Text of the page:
We recently held a yard sale to raise funds for Lifetime Foundation, providing education scholarships to birthmothers and adoption grants to families opening their hearts to special needs children.
We were utterly amazed when we opened our local newspaper and found this gem, summarizing our efforts. Click here to read on the newspaper’s site. Or just keep reading to see it below:
Just Mom: Garage sale turns up gem money can’t buy
Reprinted from The Union
By Gina Gippner
July 26, 2005
This past Saturday morning my girlfriend, Melody Blaz, and I had to be up in Nevada City for a meeting. She printed the directions from the Internet, and within minutes of being where we should have been, we found ourselves completely lost.
When we realized we were not Lewis and Clark, we changed our course and decided to head home. Almost home we noticed a sign that read: Garage Sale. We both smiled and decided the morning was not all wasted. Being that we could actually see the sale, we both agreed the destination was within our reach.
Now, I love garage sales. Junk that others no longer want just seems to call my name. When my children were very young, I would tell people my home was decorated “early American garage sale.” Everything I owned had at one time … belonged to someone else.
Rummaging through the table of clothes I hear, “Those clothes are only .50 a piece. All the proceeds from today’s sale are going to Lifetime Adoption Center.” I grabbed my selection and asked, “What is Lifetime Adoption Center?” Within a moment I had received my answer. The woman I was chatting with, Mardie Coldwell, happened to be the founder of Lifetime Adoption Center, and after meeting Mardie, I had a new definition of the word “founder.” Inside each of us is a loss. We all mourn over someone or something. Mardie had understood what it felt like to not be able to carry a child, and from her pain and adversity she “found” this desire to help others.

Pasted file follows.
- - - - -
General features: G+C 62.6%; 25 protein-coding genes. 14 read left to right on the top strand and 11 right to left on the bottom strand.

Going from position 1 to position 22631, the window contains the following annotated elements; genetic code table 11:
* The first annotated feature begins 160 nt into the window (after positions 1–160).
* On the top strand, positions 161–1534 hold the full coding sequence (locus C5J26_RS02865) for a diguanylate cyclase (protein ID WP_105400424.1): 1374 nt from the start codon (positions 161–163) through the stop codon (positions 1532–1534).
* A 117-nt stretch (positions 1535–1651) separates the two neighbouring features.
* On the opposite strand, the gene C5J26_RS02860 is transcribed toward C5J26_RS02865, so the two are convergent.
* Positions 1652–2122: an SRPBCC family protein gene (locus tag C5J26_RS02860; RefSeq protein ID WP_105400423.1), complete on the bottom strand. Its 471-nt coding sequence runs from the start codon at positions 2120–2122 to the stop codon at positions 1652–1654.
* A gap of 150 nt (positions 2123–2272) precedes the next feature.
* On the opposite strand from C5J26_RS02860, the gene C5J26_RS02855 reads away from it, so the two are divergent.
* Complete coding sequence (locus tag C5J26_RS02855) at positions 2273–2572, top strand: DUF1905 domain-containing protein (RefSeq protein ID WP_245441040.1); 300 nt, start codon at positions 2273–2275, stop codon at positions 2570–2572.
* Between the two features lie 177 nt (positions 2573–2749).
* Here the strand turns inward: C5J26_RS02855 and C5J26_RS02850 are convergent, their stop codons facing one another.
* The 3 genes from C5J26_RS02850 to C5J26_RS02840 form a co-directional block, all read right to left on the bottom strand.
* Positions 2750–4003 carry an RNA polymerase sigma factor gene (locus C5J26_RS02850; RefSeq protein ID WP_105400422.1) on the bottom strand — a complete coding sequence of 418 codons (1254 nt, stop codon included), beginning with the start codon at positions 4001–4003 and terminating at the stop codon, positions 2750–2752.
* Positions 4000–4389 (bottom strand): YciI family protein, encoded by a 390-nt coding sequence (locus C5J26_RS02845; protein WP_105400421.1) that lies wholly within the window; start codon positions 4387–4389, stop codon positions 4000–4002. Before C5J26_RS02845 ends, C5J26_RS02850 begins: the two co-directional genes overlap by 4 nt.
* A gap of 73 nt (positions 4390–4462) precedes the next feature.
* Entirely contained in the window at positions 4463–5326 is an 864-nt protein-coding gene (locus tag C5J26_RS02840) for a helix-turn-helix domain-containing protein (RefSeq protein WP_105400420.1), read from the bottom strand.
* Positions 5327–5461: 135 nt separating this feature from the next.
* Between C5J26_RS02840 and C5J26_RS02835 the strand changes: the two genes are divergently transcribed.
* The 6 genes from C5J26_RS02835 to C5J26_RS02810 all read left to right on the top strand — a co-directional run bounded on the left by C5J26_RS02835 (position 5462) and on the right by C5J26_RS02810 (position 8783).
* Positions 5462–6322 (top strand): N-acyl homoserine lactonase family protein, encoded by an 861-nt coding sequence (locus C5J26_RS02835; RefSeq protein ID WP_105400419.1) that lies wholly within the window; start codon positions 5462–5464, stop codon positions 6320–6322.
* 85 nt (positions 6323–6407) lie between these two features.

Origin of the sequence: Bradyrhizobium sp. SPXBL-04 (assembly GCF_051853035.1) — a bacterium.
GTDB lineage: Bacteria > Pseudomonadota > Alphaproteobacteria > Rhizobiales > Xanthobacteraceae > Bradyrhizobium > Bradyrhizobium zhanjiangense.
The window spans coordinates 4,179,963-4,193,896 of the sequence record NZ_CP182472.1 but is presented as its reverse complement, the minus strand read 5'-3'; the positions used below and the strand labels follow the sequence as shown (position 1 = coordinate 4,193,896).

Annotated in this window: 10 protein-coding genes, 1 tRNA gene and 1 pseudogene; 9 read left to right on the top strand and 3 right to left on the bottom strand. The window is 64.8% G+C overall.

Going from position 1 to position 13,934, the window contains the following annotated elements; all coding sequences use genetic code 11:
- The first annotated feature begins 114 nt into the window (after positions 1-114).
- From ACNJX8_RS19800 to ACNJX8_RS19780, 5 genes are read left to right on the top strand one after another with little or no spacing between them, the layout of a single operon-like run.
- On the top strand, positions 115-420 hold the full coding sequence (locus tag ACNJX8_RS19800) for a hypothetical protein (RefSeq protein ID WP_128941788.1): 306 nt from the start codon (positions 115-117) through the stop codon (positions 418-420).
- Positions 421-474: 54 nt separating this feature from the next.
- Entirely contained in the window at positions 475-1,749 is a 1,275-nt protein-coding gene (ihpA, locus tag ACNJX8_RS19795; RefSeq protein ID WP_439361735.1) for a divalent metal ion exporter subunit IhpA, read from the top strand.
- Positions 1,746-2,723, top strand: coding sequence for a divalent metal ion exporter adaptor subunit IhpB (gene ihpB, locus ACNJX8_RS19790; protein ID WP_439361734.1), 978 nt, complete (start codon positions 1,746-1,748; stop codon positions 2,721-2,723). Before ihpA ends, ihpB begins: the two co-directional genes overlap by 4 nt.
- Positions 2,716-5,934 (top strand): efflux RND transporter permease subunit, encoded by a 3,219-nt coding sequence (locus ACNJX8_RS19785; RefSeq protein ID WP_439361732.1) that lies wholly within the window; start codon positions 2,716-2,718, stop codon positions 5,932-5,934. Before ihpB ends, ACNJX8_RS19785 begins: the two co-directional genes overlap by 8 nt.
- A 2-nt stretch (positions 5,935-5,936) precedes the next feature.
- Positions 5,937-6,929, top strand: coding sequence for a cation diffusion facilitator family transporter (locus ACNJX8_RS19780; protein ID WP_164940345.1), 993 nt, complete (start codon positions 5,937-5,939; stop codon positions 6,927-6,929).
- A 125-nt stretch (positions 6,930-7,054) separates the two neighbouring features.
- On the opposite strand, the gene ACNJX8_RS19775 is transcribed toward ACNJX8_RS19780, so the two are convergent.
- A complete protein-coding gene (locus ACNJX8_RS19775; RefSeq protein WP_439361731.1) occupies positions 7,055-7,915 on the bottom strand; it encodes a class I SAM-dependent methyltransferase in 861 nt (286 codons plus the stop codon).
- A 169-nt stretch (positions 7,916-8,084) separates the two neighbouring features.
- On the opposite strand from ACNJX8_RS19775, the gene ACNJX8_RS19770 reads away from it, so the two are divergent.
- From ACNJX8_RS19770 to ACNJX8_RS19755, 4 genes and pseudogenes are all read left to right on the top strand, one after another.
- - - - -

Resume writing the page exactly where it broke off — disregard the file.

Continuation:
I cannot fathom what it would have been like to be told I couldn’t have had my children. On the other hand, I can’t imagine what it would be like for a child to be told they can’t have their parents.
When I got done purchasing my items, Mardie, Melody, and I found shade under a tree and chatted. Melody and I listened as Mardie shared her heart. Married to Greg, they have four children; Jesse, Alissa, Cory and Julia. I was amazed when she said, “We get between 100 to 300 phone calls per day inquiring about adoption.” There’s nothing more enlightening than listening to someone share their passion. It took everything I had not to cry when she said, “Sometimes children from foster care call us themselves. They get to an age where they become proactive. When I ask the child how they found me they would simply say, ‘the Yellow Pages.” I guess children understand the meaning of, “Let your fingers do the walking through the Yellow Pages.” There truly is no other way of getting somewhere without taking that first step.
Mardie Caldwell assists in over 120 adoptions per year and is an author, educator and lecturer. Mardie has appeared on CNN, CBS, ABC, NBC, Fox, The BBC, Dr. Laura and numerous other radio and TV shows. Her book “AdoptingOnLine.com” won Best First Nonfiction Book of the Year Award by Publishers Weekly and The Benjamin Franklin Award.
I’m glad to know that there are parents looking for children, and children looking for parents. I know for me that I wouldn’t have to give birth to a child to love a child, feed a child, or give a child a place to call home. I also know there is nothing greater than giving a child a name that attaches a child to a family. I have watched many mothers put together their “family” trees. Generations after generations of families brought together because of the commonality of a name.
Another generation beginning is what stories are made of. It’s nice to know that “Once Upon a Time … ” turned into “Lifetime” and that there are children, who, because of women like Mardie Caldwell, do get to live “Happily Ever After.”
If you would like information on adoption, please log onto www.LifetimeAdoption.com or call 530-432-7373.